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Google lightly treads new waters leading to Android chip

Posted: 10 Nov 2015 ?? ?Print Version ?Bookmark and Share

Keywords:Google? Android? chipset? application processor? design?

Recently, rumours are going around that Google is planning to create its own Android chips. The Information, quoting unnamed sources, revealed that the company held discussions with silicon vendors about co-developing chip designs, including a phone's main processor, which would "enable new features Google hopes to implement within Android software in the next few years."

EE Times hasn't been able to confirm this report. Nor have several industry analysts to whom we reached out.

However, the very idea, Google ambitions to design chips optimised for future advancements in the Android OS, is making waves in the industry. Market watchers' opinions are split as to whether Google's strategy, to essentially follow Apple's footsteps in chip design, will prove effective for the Android community.

Three points are at issue: 1) Will having its own chips help Google's Android community catch up with and possibly outperform Apple's iPhone universe?; 2) Can Google's Android chips stop Android fragmentation?; and 3) Will it be application processors for Android phones or is there something else Google is looking for?

Apple A9 processor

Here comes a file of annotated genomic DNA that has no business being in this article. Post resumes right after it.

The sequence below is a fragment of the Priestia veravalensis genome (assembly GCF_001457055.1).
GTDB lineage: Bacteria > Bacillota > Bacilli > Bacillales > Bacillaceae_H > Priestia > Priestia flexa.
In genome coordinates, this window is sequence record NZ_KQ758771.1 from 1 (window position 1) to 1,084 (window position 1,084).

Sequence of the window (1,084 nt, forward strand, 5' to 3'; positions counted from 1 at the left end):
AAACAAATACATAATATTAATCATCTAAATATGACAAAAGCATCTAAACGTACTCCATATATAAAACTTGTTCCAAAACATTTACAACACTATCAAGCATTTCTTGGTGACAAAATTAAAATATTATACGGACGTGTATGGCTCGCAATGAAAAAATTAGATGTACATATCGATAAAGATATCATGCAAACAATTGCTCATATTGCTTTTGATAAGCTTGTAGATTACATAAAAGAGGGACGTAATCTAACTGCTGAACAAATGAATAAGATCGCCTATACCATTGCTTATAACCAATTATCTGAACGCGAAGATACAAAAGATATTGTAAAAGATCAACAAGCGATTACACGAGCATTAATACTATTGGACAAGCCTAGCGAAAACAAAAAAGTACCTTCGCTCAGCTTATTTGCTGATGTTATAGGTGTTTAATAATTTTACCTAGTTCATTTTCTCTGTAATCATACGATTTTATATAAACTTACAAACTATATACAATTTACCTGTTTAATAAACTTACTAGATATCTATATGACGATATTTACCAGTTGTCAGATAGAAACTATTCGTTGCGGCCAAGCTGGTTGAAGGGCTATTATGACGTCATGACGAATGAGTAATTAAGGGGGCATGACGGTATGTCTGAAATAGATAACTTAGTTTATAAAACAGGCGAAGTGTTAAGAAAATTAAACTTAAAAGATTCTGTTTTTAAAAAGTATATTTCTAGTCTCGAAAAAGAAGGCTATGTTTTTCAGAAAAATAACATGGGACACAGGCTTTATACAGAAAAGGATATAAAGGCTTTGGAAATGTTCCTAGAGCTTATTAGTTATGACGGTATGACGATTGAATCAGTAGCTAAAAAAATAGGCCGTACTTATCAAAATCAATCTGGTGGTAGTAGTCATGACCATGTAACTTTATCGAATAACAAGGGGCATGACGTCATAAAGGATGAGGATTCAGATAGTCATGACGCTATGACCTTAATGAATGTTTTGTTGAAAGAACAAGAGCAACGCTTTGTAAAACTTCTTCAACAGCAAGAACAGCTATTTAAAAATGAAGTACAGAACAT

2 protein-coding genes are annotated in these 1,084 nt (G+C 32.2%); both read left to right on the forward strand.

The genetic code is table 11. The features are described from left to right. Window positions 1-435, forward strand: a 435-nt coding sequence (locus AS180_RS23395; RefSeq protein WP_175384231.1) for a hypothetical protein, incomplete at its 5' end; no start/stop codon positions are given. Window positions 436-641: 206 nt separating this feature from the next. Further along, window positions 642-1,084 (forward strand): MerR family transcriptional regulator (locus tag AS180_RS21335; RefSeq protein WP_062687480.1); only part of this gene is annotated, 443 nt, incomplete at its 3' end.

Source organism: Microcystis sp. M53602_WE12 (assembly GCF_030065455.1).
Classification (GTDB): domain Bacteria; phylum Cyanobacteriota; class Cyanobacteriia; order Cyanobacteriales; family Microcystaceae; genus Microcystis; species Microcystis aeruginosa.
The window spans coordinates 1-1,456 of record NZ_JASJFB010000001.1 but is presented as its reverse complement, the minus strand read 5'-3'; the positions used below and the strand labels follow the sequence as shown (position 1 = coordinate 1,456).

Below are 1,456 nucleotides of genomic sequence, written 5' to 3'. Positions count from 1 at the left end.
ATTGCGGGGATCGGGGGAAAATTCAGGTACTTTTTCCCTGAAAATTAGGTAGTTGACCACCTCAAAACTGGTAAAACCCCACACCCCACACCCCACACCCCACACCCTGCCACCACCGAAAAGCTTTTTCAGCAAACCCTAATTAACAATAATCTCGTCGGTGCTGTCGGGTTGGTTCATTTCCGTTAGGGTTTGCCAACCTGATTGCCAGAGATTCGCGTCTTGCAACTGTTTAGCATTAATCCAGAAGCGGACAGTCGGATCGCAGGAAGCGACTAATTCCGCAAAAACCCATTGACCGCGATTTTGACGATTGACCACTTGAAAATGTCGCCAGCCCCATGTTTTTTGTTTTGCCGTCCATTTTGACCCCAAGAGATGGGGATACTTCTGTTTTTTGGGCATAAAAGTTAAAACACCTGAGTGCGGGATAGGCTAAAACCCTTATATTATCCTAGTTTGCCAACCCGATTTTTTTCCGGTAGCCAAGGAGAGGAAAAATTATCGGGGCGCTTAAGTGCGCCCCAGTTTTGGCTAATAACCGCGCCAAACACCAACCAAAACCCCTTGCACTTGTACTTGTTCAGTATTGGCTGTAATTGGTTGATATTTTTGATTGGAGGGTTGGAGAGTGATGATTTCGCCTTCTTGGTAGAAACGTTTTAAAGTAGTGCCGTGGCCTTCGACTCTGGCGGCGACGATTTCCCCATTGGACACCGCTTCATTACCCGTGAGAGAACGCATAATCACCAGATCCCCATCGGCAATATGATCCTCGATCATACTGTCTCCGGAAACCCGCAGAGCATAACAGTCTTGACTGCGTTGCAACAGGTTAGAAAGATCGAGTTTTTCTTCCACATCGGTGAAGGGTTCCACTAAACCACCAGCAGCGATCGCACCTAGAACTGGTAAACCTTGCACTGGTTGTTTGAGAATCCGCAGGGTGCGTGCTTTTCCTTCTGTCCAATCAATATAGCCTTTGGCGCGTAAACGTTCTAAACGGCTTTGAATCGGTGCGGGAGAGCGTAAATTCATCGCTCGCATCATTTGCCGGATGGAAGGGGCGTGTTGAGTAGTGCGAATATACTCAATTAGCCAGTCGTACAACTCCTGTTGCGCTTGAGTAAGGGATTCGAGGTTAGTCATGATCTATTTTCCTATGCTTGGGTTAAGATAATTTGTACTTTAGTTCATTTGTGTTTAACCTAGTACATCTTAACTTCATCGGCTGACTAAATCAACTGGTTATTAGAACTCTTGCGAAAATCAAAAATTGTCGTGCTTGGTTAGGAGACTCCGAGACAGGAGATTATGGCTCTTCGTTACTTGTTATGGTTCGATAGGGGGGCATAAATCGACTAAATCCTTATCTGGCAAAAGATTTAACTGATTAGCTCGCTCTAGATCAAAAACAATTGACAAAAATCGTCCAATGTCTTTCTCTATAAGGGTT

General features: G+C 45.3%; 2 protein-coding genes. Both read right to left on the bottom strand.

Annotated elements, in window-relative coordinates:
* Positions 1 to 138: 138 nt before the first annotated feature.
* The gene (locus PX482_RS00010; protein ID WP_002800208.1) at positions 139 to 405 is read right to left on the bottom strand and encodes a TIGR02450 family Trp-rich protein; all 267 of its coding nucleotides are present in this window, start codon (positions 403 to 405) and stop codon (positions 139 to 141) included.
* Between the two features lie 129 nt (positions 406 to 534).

Apple A9 processor

Jim McGregor, founder and a principal analyst at TIRIAS Research, said, "Some of these rumours [on Google's plan on chip designs] first surfaced a few weeks ago with some job postings by Google for multimedia chip designers."

Google responded to such speculations by "saying that they are not looking to make their own chips, but they need the expertise to communicate their requirements to their silicon partners." He added that Google made that comment in response to the Pixel C, a new Android tablet Google's team recently unveiled.

Google's chip design plan didn't come as a surprise to Linley Gwennap, principal analyst at the Linley Group Inc. Google has been "trying to drive the Android hardware platform in various ways," he explained. Such examples include: designing the Nexus phones and tablets, and buying (but later selling) Motorola Mobility. "Google has also designed its own chips for its data centres, so it has chip-design experience," Gwennap added.

But "what surprises me," he said, is that "Google thinks it can catch up to Apple through chip design."

Gwenapp doesn't believe that Apple owes its iPhone success to its own application processors (AP).

He observed that Apple's products are "built entirely from standard chips with the exception of the application processor." Although Apple designs its own AP, "we have seen little evidence that this AP provides any significant advantage over off-the-shelf processors from Qualcomm and others," he noted.

"The excellent graphics performance of the iPad, for example, comes from a licensed Imagination GPU that is available to other chip or phone makers. The performance of the Apple-design CPU core is very good, but no better than that of Snapdragon. Qualcomm supports high-end video and imaging features that match or exceed the iPhone's capabilities," he explained.

Going for MIPS?

Not everyone agrees with Gwennap.

Will Strauss, president of Forward Concepts, thinks Google could still differentiate from Apple if it "can show chips with superior (hopefully) performance vs. Apple's ARM-based approach."

Strauss theorised, "What if Google goes for non-ARM platform, such as Imagination Technologies' MIPS?"

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